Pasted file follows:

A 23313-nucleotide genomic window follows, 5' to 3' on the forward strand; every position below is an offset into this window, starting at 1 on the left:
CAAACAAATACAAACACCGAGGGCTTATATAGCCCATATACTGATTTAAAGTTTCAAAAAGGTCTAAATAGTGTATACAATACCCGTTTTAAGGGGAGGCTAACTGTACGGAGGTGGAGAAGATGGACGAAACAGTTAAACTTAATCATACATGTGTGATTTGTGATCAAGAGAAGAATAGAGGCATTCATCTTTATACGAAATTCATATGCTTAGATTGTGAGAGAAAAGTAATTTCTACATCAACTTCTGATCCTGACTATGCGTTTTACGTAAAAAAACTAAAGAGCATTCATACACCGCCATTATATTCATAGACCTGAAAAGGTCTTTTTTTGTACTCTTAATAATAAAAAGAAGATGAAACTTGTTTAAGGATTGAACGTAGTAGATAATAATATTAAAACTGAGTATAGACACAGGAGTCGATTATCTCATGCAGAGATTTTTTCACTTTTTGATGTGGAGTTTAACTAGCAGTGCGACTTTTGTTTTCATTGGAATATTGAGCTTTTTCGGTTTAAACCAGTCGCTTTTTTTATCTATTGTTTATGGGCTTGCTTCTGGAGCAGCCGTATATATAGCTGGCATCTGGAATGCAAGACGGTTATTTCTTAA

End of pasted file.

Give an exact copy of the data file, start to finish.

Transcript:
A 23313-nucleotide genomic window follows, 5' to 3' on the forward strand; every position below is an offset into this window, starting at 1 on the left:
CAAACAAATACAAACACCGAGGGCTTATATAGCCCATATACTGATTTAAAGTTTCAAAAAGGTCTAAATAGTGTATACAATACCCGTTTTAAGGGGAGGCTAACTGTACGGAGGTGGAGAAGATGGACGAAACAGTTAAACTTAATCATACATGTGTGATTTGTGATCAAGAGAAGAATAGAGGCATTCATCTTTATACGAAATTCATATGCTTAGATTGTGAGAGAAAAGTAATTTCTACATCAACTTCTGATCCTGACTATGCGTTTTACGTAAAAAAACTAAAGAGCATTCATACACCGCCATTATATTCATAGACCTGAAAAGGTCTTTTTTTGTACTCTTAATAATAAAAAGAAGATGAAACTTGTTTAAGGATTGAACGTAGTAGATAATAATATTAAAACTGAGTATAGACACAGGAGTCGATTATCTCATGCAGAGATTTTTTCACTTTTTGATGTGGAGTTTAACTAGCAGTGCGACTTTTGTTTTCATTGGAATATTGAGCTTTTTCGGTTTAAACCAGTCGCTTTTTTTATCTATTGTTTATGGGCTTGCTTCTGGAGCAGCCGTATATATAGCTGGCATCTGGAATGCAAGACGGTTATTTCTTAA